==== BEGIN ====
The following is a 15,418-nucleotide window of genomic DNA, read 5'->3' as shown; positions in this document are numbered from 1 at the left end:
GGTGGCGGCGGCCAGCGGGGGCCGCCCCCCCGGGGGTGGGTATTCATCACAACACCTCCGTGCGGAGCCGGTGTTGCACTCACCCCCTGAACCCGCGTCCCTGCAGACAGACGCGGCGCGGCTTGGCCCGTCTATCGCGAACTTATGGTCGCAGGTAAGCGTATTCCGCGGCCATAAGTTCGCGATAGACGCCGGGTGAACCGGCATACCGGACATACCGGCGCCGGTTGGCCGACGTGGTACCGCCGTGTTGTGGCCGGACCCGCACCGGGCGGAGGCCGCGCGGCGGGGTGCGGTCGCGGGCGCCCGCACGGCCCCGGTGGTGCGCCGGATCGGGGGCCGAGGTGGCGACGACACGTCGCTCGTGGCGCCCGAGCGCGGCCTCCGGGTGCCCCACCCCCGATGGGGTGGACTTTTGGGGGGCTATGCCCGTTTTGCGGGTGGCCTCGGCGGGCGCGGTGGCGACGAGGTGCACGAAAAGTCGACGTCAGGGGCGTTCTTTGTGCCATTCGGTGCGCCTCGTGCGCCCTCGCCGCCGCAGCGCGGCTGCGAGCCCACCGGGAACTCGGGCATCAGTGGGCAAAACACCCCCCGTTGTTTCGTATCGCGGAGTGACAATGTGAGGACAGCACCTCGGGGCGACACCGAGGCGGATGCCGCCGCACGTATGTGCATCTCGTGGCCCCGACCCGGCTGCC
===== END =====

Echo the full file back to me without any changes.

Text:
The following is a 15,418-nucleotide window of genomic DNA, read 5'->3' as shown; positions in this document are numbered from 1 at the left end:
GGTGGCGGCGGCCAGCGGGGGCCGCCCCCCCGGGGGTGGGTATTCATCACAACACCTCCGTGCGGAGCCGGTGTTGCACTCACCCCCTGAACCCGCGTCCCTGCAGACAGACGCGGCGCGGCTTGGCCCGTCTATCGCGAACTTATGGTCGCAGGTAAGCGTATTCCGCGGCCATAAGTTCGCGATAGACGCCGGGTGAACCGGCATACCGGACATACCGGCGCCGGTTGGCCGACGTGGTACCGCCGTGTTGTGGCCGGACCCGCACCGGGCGGAGGCCGCGCGGCGGGGTGCGGTCGCGGGCGCCCGCACGGCCCCGGTGGTGCGCCGGATCGGGGGCCGAGGTGGCGACGACACGTCGCTCGTGGCGCCCGAGCGCGGCCTCCGGGTGCCCCACCCCCGATGGGGTGGACTTTTGGGGGGCTATGCCCGTTTTGCGGGTGGCCTCGGCGGGCGCGGTGGCGACGAGGTGCACGAAAAGTCGACGTCAGGGGCGTTCTTTGTGCCATTCGGTGCGCCTCGTGCGCCCTCGCCGCCGCAGCGCGGCTGCGAGCCCACCGGGAACTCGGGCATCAGTGGGCAAAACACCCCCCGTTGTTTCGTATCGCGGAGTGACAATGTGAGGACAGCACCTCGGGGCGACACCGAGGCGGATGCCGCCGCACGTATGTGCATCTCGTGGCCCCGACCCGGCTGCC